It’s the end of the Lunar calendar, according to Indian tradition, the festival of lights (Diwali) behind us and the New Year begins. This year it didn’t really feel like Diwali, the joy of the holiday felt muted, the bright colors of saris looking grey instead of like rainbows.
It’s difficult, no matter how you try, to recreate home in a place that is still relatively new, the connections too paper thin to build memories. For the first time, in a very long time, we spent Diwali without our extended family. And that is when I realized, more concretely, that holidays, especially the ones that are cultural, are about the feelings that underly them.
As a young girl, I recall several holidays when my mom spent time in the kitchen cooking an Indian feast for friends. As a sign of respect, my sister and I would bow down to my mom and dad to seek their blessings. The significance of that single act is something I cherish in retrospect. After the morning Happy Diwali’s to our friends over the phone, we would pack up in our finest Indian clothes and drive to temple to thank god for the past year and the strength to embrace whatever came in the new year. At night, there was a celebration, with family and friends, the chatter of conversation and the smell of Indian cooking filled the space.
Now I wonder how my Mom and Father were so great at recreating Indian Diwali in their Texas home. They spent over thirty years of Diwali in the midst of so much family that celebrations lasted over a period of two weeks instead of one day. The nights were filled with fireworks and countless blessings darting from every corner. I never once sensed as a little girl how much my parents were missing their Diwali with their mom and dad and their sisters and brothers.
This year, more than most, a strange hollowness overtook me during Diwali. I wasn’t touching the feet of my father or my mother (who spent Diwali with my sister). We went to Temple as a family, but the crowd felt unfamiliar, I felt displaced, though I can’t point to why I felt this way.
But sometimes I think you have to accept that some holidays pass by this way, the memories of now just can’t rise to the warmth of what you you’ve experienced in the past.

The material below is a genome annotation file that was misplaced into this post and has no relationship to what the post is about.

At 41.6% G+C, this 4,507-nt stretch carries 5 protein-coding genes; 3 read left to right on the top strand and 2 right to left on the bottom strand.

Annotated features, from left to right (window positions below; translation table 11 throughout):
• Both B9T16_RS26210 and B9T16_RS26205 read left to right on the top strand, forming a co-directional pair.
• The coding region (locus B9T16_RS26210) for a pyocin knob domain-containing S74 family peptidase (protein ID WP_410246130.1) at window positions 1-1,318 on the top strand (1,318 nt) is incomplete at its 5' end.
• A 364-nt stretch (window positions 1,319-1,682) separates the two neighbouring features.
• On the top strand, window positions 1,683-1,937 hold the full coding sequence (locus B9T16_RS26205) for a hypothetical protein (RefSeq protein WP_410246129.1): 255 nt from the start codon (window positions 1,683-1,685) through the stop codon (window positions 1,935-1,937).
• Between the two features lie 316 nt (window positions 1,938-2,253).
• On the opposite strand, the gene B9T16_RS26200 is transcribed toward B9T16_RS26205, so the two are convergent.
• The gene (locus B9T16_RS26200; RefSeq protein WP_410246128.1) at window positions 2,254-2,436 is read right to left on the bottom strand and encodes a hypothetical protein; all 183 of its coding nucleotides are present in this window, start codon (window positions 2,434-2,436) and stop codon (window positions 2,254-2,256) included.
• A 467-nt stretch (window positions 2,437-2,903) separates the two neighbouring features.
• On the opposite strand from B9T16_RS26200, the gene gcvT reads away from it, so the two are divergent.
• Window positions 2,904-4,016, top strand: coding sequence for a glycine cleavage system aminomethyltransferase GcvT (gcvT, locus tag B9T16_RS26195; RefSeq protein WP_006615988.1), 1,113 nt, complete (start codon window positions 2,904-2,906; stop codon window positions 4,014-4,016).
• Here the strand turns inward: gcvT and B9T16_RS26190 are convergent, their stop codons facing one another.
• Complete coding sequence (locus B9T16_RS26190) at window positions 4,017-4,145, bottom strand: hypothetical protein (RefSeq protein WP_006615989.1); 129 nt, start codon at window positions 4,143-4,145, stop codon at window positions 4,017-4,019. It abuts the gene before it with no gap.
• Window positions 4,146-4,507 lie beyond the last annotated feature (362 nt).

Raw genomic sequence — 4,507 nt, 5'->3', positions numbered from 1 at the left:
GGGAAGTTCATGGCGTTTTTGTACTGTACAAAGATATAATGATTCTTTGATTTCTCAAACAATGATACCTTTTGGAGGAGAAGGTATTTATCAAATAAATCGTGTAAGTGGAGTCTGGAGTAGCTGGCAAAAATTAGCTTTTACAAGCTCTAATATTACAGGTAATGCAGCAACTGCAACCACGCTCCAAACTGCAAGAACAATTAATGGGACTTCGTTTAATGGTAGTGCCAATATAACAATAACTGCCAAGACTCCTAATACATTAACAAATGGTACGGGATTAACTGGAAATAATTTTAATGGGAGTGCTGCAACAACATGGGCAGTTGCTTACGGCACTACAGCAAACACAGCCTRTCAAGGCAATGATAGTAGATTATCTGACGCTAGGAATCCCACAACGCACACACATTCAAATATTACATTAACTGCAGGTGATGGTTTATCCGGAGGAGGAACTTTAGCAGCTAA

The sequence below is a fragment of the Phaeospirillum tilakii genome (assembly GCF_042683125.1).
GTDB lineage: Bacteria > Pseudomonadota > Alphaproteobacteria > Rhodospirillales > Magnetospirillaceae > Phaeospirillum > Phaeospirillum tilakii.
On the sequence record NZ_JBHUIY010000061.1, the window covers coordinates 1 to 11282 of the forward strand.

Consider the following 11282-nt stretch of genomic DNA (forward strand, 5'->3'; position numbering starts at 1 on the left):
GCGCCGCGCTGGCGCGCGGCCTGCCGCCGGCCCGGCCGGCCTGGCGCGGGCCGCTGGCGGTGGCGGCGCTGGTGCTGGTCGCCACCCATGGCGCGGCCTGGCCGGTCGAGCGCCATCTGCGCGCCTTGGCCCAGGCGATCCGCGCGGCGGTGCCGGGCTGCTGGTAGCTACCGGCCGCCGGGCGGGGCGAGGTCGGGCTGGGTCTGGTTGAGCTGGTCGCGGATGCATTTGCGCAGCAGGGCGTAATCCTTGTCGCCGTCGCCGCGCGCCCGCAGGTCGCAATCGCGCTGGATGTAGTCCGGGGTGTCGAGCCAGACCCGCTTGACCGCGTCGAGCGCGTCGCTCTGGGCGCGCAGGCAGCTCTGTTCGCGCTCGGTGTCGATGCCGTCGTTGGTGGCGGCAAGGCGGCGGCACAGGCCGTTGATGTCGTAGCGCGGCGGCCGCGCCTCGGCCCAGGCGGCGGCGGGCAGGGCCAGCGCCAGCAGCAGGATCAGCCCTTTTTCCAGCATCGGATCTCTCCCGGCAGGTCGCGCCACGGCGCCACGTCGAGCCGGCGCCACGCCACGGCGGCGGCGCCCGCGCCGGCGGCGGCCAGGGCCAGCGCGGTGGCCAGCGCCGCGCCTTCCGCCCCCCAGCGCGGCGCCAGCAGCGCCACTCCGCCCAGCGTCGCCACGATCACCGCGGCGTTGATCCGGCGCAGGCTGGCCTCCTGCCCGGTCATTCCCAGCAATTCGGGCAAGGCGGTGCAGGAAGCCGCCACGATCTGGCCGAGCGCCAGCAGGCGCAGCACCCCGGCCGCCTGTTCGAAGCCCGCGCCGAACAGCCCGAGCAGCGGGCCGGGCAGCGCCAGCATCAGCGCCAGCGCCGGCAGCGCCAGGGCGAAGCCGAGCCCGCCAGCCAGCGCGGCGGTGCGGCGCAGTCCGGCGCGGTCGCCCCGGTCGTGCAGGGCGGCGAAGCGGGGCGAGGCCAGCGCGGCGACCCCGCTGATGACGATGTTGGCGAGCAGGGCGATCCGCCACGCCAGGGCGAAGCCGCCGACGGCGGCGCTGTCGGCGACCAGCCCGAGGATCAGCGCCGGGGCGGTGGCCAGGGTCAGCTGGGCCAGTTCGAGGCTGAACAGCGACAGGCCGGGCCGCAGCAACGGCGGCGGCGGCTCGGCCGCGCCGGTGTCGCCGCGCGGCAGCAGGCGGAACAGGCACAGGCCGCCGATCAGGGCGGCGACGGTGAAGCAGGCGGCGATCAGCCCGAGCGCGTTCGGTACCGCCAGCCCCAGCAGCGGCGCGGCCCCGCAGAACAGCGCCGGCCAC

But as I write this, I know I can’t give up. It’s all about the feeling, not the place.
Happy New Year to all from my family to yours.
Do you agree that holidays are about place or feeling? What are some of the things you remember about holidays as a child? Do you recreate some of your childhood traditions in your own home?
It’s a double post day. Please join me over at http://www.mommypants.com/.
Special thanks to Cheryl for allowing me to occupy her space.
Happy Diwali! We celebrated this weekend in our own quiet way, with dinner, board games and lots of illuminated candles.
I can understand your sentiment here Rudri so very well. For us, Thanksgiving is not a holiday we ever celebrated 🙂 and Christmas in England is a very big affair, with very traditional dishes served and an order to the day with family. So for us that is the difficult holiday period being here without family and all that we remember of Christmas as children.
Happy Day!! I think it’s a feeling too…I’m sure it takes time to get there.
For me holidays have always been about feeling, and when you can’t find it, they just don’t measure up. Life is complicated, even more so as we get older, and it’s harder to replicate the emotions of our youth. I think we have to work harder at it, and in working harder we almost negate it. It’s like it doesn’t just happen the way it did when our parents were responsible for it. Not sure if that makes any sense, but as I try to do the same for my children, I realize how much work it must have been for our parents.
We don’t live near family anymore either. The distance has left me and my little foursome alone on many holidays over the last seven years. The first year felt strange, but we realized over time that we had been starting new traditions that year, ones we cherish and repeat each season. Happy New Year to you and your family, Rudri!
I love this post, Rudri. I believe it summarizes my general apathy toward holidays quite well. We haven’t been around family for our whole marriage, and have often been unable to travel to their homes for the holidays. Yet, I think this year will be different. We might not be able to travel, but we are ready to celebrate the holidays as they should be celebrated–as a family and with lots of food. : )
I am with you…it’s hard for me to generate excitement here for my little family when my heart is elsewhere, in a place of my childhood, with my bigger, extended family. I hope that once my daughter is older I will be more motivated to bring the festivities into our home the same way your parents did with you. I think it’s wonderful that they’re able to do that for you and your sister.
Holidays are about the feeling, for me. It doesn’t matter where we are or what we eat, so long as I feel at home with the folks surrounding me.
I’m late, but Happy New Year!